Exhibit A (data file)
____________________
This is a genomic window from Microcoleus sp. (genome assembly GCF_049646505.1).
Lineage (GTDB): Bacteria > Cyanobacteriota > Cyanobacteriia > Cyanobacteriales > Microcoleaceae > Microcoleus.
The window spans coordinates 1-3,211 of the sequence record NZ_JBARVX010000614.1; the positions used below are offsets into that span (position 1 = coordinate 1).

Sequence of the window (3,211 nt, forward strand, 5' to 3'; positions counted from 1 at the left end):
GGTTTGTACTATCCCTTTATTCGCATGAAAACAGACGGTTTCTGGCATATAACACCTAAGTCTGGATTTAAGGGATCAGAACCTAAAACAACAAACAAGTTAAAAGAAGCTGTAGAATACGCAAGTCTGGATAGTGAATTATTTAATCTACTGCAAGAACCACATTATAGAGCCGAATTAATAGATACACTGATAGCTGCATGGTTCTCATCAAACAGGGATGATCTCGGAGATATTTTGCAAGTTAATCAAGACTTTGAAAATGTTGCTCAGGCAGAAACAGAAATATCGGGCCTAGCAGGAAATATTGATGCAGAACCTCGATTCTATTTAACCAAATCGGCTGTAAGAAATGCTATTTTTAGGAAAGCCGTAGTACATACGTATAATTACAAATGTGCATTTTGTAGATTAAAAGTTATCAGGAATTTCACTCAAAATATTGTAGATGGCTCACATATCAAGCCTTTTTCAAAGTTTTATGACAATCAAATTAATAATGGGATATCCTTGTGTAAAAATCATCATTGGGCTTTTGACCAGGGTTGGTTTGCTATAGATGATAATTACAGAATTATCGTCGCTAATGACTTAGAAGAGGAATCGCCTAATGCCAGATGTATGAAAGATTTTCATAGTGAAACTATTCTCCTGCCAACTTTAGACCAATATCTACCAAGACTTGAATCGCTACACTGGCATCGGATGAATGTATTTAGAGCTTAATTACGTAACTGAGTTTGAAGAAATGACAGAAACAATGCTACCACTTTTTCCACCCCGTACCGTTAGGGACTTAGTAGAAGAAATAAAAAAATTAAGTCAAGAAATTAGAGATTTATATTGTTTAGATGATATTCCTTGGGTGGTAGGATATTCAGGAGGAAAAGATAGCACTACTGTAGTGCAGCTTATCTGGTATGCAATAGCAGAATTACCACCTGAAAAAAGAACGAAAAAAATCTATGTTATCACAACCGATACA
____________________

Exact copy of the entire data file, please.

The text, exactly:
This is a genomic window from Microcoleus sp. (genome assembly GCF_049646505.1).
Lineage (GTDB): Bacteria > Cyanobacteriota > Cyanobacteriia > Cyanobacteriales > Microcoleaceae > Microcoleus.
The window spans coordinates 1-3,211 of the sequence record NZ_JBARVX010000614.1; the positions used below are offsets into that span (position 1 = coordinate 1).

Sequence of the window (3,211 nt, forward strand, 5' to 3'; positions counted from 1 at the left end):
GGTTTGTACTATCCCTTTATTCGCATGAAAACAGACGGTTTCTGGCATATAACACCTAAGTCTGGATTTAAGGGATCAGAACCTAAAACAACAAACAAGTTAAAAGAAGCTGTAGAATACGCAAGTCTGGATAGTGAATTATTTAATCTACTGCAAGAACCACATTATAGAGCCGAATTAATAGATACACTGATAGCTGCATGGTTCTCATCAAACAGGGATGATCTCGGAGATATTTTGCAAGTTAATCAAGACTTTGAAAATGTTGCTCAGGCAGAAACAGAAATATCGGGCCTAGCAGGAAATATTGATGCAGAACCTCGATTCTATTTAACCAAATCGGCTGTAAGAAATGCTATTTTTAGGAAAGCCGTAGTACATACGTATAATTACAAATGTGCATTTTGTAGATTAAAAGTTATCAGGAATTTCACTCAAAATATTGTAGATGGCTCACATATCAAGCCTTTTTCAAAGTTTTATGACAATCAAATTAATAATGGGATATCCTTGTGTAAAAATCATCATTGGGCTTTTGACCAGGGTTGGTTTGCTATAGATGATAATTACAGAATTATCGTCGCTAATGACTTAGAAGAGGAATCGCCTAATGCCAGATGTATGAAAGATTTTCATAGTGAAACTATTCTCCTGCCAACTTTAGACCAATATCTACCAAGACTTGAATCGCTACACTGGCATCGGATGAATGTATTTAGAGCTTAATTACGTAACTGAGTTTGAAGAAATGACAGAAACAATGCTACCACTTTTTCCACCCCGTACCGTTAGGGACTTAGTAGAAGAAATAAAAAAATTAAGTCAAGAAATTAGAGATTTATATTGTTTAGATGATATTCCTTGGGTGGTAGGATATTCAGGAGGAAAAGATAGCACTACTGTAGTGCAGCTTATCTGGTATGCAATAGCAGAATTACCACCTGAAAAAAGAACGAAAAAAATCTATGTTATCACAACCGATACA